The reaction has also been fascinating – within minutes the following was being tweeted or messged:


(other politicians have contacted me to thank me and say they basically agreed!)

“David i am praying with you right now and as a teacher can i thank you for you debate today, God spoke through you today and brought glory to His name!”

“David craves more sectarianism in Scotland, as if there’s not more than enough already.”

“Very Christain behaviour from the head of a church… I will doubtless receive some comment but I know I will be forgiven, it is the Christian thing after all.”

“Well said,  I’ve been thinking the exact same thing. xxxxxxx awful man”

“There’s absolutely no justification for more religious based schools whatsoever. Segregating children based on the fairy beliefs of their parents leads to nothing but trouble. David, you’re part of the xxxxxx problem.”  (note how non-aggressive the secularists are!)

“Thought the Humanists didn’t come over too well but DAR was over aggressive for such a short slot.”

I find the latter comment interesting….I apologise if I was too strong but it seems to me that the accusation comes because the wee lambs can’t give reasons or handle logic so they play the rude/aggressive/hurt card…happens all the time…and then these anti-Christians accuse you of being anti-Christian totally unaware of the irony!    Sorry guys you want to indoctrinate our children in your godless hellish doctrines and you expect me to be ‘nice’ about it…As another tweeter put it..

“I would give you combative but not rude. SHS guy had no answer to issues on choice, UN & ECHR.”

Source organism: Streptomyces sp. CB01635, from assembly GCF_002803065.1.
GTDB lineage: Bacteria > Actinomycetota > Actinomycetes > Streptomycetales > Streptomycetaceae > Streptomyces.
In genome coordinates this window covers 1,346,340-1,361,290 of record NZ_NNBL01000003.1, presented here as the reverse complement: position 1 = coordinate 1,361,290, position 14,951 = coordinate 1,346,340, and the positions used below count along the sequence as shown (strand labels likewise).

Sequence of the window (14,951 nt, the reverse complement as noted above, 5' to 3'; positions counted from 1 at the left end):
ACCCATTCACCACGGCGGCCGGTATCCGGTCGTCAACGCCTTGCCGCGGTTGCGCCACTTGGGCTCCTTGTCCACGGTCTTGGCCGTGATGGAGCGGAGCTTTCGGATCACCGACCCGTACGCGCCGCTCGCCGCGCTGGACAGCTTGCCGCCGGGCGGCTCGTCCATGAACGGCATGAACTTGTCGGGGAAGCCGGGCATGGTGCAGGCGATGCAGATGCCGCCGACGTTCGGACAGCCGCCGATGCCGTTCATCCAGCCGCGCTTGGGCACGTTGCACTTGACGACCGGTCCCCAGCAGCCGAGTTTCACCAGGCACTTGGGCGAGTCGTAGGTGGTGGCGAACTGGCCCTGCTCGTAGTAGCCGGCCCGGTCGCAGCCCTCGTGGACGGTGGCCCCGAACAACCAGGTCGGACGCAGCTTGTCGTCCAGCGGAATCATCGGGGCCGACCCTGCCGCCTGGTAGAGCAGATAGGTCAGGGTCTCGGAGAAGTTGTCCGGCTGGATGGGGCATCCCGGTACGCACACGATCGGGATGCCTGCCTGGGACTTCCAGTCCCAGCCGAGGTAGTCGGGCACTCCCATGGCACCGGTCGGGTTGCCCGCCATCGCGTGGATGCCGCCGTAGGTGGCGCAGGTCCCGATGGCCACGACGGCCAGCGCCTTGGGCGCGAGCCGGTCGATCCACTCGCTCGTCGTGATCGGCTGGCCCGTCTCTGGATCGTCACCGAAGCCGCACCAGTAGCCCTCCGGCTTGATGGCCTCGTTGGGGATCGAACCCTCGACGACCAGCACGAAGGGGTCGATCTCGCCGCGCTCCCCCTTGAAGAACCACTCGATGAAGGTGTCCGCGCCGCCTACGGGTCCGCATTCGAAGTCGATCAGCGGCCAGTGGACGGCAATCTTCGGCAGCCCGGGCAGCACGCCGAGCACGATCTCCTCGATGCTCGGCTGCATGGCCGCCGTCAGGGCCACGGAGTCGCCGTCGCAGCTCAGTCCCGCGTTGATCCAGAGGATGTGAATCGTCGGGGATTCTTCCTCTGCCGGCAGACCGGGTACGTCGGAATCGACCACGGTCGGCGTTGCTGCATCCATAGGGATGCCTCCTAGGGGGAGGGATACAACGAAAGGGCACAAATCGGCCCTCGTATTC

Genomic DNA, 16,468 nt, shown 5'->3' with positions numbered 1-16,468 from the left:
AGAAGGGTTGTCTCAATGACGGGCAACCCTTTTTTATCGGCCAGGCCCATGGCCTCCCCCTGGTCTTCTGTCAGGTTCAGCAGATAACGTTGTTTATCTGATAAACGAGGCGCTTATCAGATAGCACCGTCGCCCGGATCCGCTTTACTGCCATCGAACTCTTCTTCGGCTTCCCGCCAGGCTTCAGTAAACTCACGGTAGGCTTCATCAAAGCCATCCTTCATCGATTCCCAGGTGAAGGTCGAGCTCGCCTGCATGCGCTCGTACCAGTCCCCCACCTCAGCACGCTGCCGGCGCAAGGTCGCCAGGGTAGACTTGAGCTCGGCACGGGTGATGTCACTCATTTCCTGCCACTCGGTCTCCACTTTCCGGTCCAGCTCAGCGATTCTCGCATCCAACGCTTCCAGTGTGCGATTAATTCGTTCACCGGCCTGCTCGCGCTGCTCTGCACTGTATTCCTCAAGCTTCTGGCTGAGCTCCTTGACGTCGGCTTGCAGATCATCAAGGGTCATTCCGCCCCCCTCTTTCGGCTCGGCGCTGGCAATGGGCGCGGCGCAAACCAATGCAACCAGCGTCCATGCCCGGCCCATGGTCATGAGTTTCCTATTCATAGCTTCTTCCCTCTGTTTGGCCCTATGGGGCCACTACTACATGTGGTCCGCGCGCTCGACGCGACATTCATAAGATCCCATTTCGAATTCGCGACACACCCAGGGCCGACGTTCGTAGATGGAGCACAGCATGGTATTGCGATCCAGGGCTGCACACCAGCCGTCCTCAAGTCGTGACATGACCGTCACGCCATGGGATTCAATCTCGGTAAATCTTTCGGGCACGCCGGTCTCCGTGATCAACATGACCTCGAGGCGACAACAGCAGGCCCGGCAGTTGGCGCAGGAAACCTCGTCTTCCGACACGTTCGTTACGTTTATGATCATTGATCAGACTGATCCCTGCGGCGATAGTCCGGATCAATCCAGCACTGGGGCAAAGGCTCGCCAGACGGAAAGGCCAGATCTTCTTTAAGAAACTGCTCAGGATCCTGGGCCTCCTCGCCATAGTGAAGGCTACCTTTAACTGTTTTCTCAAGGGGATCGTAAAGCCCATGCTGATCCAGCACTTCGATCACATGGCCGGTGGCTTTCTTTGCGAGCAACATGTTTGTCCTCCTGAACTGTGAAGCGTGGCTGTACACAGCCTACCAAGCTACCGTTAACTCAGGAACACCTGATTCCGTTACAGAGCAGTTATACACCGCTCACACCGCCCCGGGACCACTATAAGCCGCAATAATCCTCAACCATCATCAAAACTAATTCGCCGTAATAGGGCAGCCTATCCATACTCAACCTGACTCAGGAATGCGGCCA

The Lord is King, and his word will never return to him void….
And here is a video from the previous day in the Scottish Parliament – 

An Unacceptable Level of Debate – Letter to the Courier

Published inThe Courier & Advertiser 23 Jun 2015

Sir, – I was more than a little surprised to read (June 18) that SNP councillor Gregor Murray claims that his abusive tweets were just his way of standing up to my “bullying”.

Apparently Mr Murray thinks that critiquing the media charade around Caitlyn Jenner and Vanity Fair is bullying, whereas calling the whole Free Church of Scotland, “Wee Frees – an embarrassment to Scotland”, is reasonable and mature debate.
Mr Murray has form in this regard having previously tweeted attacks mocking Catholic Church doctrine.

As a Free Church minister I wish to speak in defence of the Catholic schools in Dundee. 
It is concerning that the deputy head of education on Dundee City Council feels free to mock the doctrine of the Catholic schools he is supposed to be running.